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Dutch court rules state must compensate relatives of men executed by troops during Indonesia independence war
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Dutch court rules state must compensate relatives of men executed by troops during Indonesia independence war

The Hague District Court ordered the Dutch state on Wednesday to pay compensation to the relatives of 11 men executed by Dutch soldiers in South Sulawesi in 1946 and 1947.

The Indonesian War of Independence took place between 1945 and 1949. As a result of Dutch soldiers’ misconduct during the war, 11 men were killed in different areas of South Sulawesi in the late 1940s. While most of these cases involved summary executions, there was also one case in which a man was randomly shot.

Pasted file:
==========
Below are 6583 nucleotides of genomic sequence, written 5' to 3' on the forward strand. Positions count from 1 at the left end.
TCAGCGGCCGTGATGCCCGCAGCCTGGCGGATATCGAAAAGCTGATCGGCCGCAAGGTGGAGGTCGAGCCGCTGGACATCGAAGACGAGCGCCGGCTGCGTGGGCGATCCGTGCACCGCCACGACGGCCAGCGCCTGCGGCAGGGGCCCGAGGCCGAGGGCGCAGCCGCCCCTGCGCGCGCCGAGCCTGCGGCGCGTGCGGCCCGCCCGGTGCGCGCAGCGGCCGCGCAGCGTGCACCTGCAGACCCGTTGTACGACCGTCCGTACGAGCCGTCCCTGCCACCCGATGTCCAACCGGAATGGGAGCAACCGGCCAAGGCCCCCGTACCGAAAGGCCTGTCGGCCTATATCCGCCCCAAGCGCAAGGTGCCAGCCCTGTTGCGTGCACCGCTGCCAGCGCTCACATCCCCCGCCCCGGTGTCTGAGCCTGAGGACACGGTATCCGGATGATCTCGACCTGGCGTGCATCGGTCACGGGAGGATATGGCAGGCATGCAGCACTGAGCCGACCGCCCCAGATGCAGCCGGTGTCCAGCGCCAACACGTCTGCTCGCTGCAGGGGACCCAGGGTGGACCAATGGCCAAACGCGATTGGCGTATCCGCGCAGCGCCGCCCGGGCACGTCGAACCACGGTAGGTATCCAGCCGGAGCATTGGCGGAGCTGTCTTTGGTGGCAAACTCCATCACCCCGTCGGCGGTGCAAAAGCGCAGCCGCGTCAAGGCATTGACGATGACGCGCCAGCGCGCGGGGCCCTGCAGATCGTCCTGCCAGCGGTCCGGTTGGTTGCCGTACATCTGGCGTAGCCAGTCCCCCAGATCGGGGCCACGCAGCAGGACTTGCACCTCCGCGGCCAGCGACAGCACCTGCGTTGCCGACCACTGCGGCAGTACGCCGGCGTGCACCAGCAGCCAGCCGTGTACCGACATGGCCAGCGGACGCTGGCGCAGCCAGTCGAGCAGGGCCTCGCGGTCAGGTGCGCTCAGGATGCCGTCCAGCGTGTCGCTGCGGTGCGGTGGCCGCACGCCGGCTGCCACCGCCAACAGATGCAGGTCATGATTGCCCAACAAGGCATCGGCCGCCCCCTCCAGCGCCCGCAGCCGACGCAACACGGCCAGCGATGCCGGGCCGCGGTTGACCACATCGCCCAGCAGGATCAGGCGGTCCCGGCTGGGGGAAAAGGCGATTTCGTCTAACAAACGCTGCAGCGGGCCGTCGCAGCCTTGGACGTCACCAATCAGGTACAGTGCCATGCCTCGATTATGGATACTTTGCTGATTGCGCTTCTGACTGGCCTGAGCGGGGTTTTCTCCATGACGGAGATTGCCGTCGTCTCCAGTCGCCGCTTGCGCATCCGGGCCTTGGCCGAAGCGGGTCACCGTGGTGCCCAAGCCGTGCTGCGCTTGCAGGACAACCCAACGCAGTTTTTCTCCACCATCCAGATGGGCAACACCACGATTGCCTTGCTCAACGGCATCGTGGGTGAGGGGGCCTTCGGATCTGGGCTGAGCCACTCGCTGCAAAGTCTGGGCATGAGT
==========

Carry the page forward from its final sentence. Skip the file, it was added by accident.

The court has awarded both intangible damages and material compensation to the relatives of the executed men. The largest damages award, in the form of intangible damages of €10,000, was awarded to a man who witnessed his father’s summary execution when he was a child. The relatives of other men were awarded material compensation for lost livelihood, varying from €123.48 to €3,634. The court explained that the amounts are low because many of the executed men were farmers who only earned about €100 a year.

This judgment follow a series of “Indonesia cases,” which started in 2011, in which The Hague District Court dealt with the misconduct of Dutch soldiers in South Sulawesi in 1946 and 1947.

The court also ordered that two men, who claimed that their fathers were executed after duels in 1947, could submit evidence that their fathers were the ones executed after those duels.